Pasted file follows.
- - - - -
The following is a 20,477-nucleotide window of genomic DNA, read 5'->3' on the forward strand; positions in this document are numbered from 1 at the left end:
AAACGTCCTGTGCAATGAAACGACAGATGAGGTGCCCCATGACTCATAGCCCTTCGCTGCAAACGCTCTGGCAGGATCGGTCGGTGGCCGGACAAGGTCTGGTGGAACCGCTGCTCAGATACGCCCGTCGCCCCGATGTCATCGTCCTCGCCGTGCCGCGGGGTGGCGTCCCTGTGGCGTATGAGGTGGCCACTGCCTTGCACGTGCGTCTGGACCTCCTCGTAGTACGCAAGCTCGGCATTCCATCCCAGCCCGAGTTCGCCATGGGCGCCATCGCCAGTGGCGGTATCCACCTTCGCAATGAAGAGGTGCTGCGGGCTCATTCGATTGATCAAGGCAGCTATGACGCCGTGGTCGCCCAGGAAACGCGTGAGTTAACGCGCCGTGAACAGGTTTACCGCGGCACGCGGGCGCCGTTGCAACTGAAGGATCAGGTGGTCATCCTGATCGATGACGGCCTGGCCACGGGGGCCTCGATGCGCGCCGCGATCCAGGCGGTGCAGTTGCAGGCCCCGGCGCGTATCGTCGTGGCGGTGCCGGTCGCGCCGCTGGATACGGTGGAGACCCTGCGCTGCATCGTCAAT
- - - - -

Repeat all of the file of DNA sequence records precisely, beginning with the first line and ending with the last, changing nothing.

The following is a 20,477-nucleotide window of genomic DNA, read 5'->3' on the forward strand; positions in this document are numbered from 1 at the left end:
AAACGTCCTGTGCAATGAAACGACAGATGAGGTGCCCCATGACTCATAGCCCTTCGCTGCAAACGCTCTGGCAGGATCGGTCGGTGGCCGGACAAGGTCTGGTGGAACCGCTGCTCAGATACGCCCGTCGCCCCGATGTCATCGTCCTCGCCGTGCCGCGGGGTGGCGTCCCTGTGGCGTATGAGGTGGCCACTGCCTTGCACGTGCGTCTGGACCTCCTCGTAGTACGCAAGCTCGGCATTCCATCCCAGCCCGAGTTCGCCATGGGCGCCATCGCCAGTGGCGGTATCCACCTTCGCAATGAAGAGGTGCTGCGGGCTCATTCGATTGATCAAGGCAGCTATGACGCCGTGGTCGCCCAGGAAACGCGTGAGTTAACGCGCCGTGAACAGGTTTACCGCGGCACGCGGGCGCCGTTGCAACTGAAGGATCAGGTGGTCATCCTGATCGATGACGGCCTGGCCACGGGGGCCTCGATGCGCGCCGCGATCCAGGCGGTGCAGTTGCAGGCCCCGGCGCGTATCGTCGTGGCGGTGCCGGTCGCGCCGCTGGATACGGTGGAGACCCTGCGCTGCATCGTCAAT